First-Time Unemployment Claims Drop In Florida
The U.S. Department of Labor estimated Florida had 29,360 first-time unemployment claims the week of Sept. 21. That's down a 25 percent drop from the week before, as Gov. Ron DeSantis moves the state forward with Phase 3 reopening orders.
First-time unemployment claims in Florida dropped nearly 25 percent last week, as bars and craft breweries served drinks again and Gov. Ron DeSantis moved forward with the third phase of his coronavirus economic-recovery efforts.
However, tourism, travel and retail companies continue to advise the state they are shedding workers.
The U.S. Department of Labor estimated Florida had 29,360 first-time unemployment claims during the week that ended Sept. 26, down from 39,028 the prior week.
The state on Sept. 14 ended a more than 2 ½-month prohibition on many bars and craft breweries selling alcohol for on-site consumption. DeSantis followed up Sept. 25 by moving into the third-phase of recovery efforts, including lifting restrictions on the numbers of people who can dine in restaurants.
“We did go to the formal Phase 3 the other day, but quite frankly we’ve been open pretty much the whole time, certainly in the last four months,” DeSantis told the Enterprise Florida Board of Directors on Wednesday. “And we're going to continue to try to build the momentum that we've been able to regain. I think we've seen a lot of good things happening in the economy, people are still buying homes, they're building homes. So, a lot of people want to come to Florida, probably more so than even before the pandemic in some respects.”
DeSantis added that while tourism has been “OK” in some parts of the state, “there’s other parts that it’s lagging.”
On Tuesday, Walt Disney Co. advised the state that 6,700 non-union employees at properties in Orlando, Lake Buena Vista and Celebration will face layoffs in December.
Disney, along with SeaWorld and Universal Orlando, have all reported lighter attendance than anticipated since reopening this summer after being closed because of the pandemic.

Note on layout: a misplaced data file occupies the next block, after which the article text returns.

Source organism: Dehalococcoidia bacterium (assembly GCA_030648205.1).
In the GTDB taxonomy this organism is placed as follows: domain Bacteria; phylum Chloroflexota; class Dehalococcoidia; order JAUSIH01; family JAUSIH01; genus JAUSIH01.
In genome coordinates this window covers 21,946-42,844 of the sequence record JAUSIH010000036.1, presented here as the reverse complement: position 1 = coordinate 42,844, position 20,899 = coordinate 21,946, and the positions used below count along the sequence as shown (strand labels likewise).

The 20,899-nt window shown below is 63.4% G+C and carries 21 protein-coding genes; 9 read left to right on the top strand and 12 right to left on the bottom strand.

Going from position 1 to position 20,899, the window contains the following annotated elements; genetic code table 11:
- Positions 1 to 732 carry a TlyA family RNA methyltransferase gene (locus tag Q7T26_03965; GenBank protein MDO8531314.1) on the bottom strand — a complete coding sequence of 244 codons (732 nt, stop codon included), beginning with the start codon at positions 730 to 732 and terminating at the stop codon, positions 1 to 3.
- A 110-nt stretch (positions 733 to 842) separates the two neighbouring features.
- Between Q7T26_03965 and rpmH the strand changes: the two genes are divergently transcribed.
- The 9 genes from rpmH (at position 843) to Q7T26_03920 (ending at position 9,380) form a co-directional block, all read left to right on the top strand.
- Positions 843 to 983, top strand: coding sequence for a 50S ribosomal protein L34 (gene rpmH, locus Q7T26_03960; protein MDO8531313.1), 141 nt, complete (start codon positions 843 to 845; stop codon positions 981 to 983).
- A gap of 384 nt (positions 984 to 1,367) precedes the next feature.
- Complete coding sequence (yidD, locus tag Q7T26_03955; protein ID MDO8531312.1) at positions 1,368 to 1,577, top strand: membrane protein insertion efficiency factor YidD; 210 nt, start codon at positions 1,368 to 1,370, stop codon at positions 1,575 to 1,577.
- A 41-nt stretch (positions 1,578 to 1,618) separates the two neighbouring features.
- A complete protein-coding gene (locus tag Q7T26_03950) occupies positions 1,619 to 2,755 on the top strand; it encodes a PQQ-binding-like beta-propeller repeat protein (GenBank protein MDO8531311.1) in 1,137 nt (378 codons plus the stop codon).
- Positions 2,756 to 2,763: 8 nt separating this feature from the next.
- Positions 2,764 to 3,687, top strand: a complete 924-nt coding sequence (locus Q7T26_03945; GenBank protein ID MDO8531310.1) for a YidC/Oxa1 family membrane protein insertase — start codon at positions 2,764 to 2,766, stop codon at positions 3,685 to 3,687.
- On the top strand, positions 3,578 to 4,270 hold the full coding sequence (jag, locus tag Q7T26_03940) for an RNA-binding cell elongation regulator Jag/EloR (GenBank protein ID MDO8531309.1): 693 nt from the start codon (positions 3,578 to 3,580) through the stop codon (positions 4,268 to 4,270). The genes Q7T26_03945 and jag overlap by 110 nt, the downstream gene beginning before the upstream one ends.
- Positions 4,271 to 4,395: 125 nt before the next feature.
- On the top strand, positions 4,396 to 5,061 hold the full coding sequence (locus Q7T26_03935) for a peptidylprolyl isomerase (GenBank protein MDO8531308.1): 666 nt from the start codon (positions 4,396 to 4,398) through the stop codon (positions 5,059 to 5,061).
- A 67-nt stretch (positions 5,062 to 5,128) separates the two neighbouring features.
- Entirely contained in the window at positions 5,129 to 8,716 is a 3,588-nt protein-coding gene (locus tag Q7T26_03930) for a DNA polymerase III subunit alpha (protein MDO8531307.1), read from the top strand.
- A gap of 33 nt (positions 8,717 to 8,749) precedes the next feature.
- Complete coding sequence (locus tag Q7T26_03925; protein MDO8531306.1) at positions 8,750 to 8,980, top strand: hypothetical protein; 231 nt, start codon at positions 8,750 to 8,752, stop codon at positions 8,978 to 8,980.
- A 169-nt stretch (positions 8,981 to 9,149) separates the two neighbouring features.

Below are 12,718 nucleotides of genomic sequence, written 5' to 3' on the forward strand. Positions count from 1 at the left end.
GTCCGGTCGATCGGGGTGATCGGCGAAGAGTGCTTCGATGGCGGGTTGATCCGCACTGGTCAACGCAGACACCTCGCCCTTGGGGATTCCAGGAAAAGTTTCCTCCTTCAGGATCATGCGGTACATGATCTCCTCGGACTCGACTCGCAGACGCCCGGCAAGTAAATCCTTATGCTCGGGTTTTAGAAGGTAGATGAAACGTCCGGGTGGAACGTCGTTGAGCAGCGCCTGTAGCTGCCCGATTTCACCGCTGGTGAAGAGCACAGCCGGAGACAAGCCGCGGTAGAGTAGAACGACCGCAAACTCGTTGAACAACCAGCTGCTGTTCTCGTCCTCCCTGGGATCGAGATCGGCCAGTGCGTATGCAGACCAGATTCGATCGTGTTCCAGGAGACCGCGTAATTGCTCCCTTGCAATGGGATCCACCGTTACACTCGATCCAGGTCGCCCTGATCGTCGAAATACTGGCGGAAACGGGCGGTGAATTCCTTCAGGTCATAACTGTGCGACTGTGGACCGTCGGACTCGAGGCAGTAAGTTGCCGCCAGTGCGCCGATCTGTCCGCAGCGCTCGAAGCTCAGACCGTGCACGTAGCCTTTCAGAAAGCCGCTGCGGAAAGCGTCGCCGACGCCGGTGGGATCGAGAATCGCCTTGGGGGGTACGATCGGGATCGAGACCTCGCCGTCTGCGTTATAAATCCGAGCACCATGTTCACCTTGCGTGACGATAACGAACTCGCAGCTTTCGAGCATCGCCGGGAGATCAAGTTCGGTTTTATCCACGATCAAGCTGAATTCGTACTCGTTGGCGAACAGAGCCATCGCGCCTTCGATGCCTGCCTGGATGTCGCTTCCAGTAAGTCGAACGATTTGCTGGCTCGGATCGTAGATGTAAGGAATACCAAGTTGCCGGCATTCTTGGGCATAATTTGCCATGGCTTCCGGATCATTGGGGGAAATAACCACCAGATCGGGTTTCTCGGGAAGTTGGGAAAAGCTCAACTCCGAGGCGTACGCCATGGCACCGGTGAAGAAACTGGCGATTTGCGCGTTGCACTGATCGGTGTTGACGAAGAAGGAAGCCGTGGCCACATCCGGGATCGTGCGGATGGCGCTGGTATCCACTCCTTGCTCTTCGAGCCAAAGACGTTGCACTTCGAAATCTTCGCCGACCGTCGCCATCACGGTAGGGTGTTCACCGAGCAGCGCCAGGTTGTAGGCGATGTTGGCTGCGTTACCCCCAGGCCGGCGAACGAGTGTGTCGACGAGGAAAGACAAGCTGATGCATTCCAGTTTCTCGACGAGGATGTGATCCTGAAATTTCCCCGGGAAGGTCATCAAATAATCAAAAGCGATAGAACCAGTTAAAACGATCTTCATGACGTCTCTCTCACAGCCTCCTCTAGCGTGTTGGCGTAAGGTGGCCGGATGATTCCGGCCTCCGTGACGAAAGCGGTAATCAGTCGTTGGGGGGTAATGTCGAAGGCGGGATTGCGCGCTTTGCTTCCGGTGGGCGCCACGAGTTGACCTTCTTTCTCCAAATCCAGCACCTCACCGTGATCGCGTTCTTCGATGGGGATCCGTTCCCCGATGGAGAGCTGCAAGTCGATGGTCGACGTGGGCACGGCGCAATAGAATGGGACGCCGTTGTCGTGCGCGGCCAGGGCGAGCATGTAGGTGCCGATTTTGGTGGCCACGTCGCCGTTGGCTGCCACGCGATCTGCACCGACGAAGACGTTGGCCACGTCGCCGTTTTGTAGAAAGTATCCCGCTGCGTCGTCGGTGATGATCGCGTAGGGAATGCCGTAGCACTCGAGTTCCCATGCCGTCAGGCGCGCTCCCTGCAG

The Disney announcement, part of an estimated 28,000 jobs the company is cutting at U.S. properties, preceded the Centers for Disease Control and Prevention extending a “no-sail order” for U.S.-based cruise ships through Oct. 31 because of the pandemic.
"Recent passenger voyages in foreign countries continue to have outbreaks, despite cruise ship operators having extensive health and safety protocols to prevent the transmission of SARS-CoV-2 (the virus) on board, and spread to communities where passengers disembark," the CDC said in a news release Wednesday. "When health and safety protocols were apparently observed, resuming passenger operations significantly burdened public health authorities, by creating the need for additional SARS-CoV-2 testing, isolation of infected travelers, contact tracing and quarantine of exposed people."
Last week, the Cruise Lines International Association released a list of 74 recommended safeguards for guests and crew members that stemmed from a Healthy Sail Panel set up in June by Royal Caribbean Group and Norwegian Cruise Line Holdings Ltd.
The recommendations include testing guests and crew members, using face coverings, enhanced sanitation procedures on ships and in terminals, controlling shore excursions and having plans to address positive infections that include “onboard treatment, isolation and rapid evacuation and repatriation.”
While cruise-industry operations in Florida have been halted for months, the state continues to receive notices of layoffs in other industries.
Recent notices, for example, included 55 workers at the Crowne Plaza Miami Airport and 99 currently furloughed workers from Victoria’s Secret at Sawgrass Mills at the Oasis in Broward County.
“Although the store has reopened in a limited capacity, many associates remain on furlough,” Victoria’s Secret Vice President of Human Resources Kendal Kalata advised the state on Monday. “Victoria’s Secret has now determined, based on business conditions and the rapidly changing nature of, and the effects of, the COVID-19 pandemic, that it will permanently terminate the employment of associates still furloughed.”
Florida’s reduced number of jobless claims last week came as an estimated 837,000 initial claims were filed nationally. That was a drop of 36,000 from the prior week but close to the four-week average of 867,250 claims.
The latest national total is skewed as California, still experiencing strict lockdown requirements due to the pandemic, announced a two-week pause in processing first-time claims for benefits as it works down a backlog.
California topped the nation with 226,179 claims during the week that ended Sept. 19, and the Labor Department reapplied that number for last week.
Florida’s numbers are well off a peak in April when more than 900,000 claims were filed during a two-week period as businesses shut down or dramatically scaled back to prevent the spread of the virus.
The state Department of Economic Development recently posted a 7.4 percent jobless rate in August for Florida, reflecting an estimated 753,000 Floridians out of work. A September rate is scheduled to be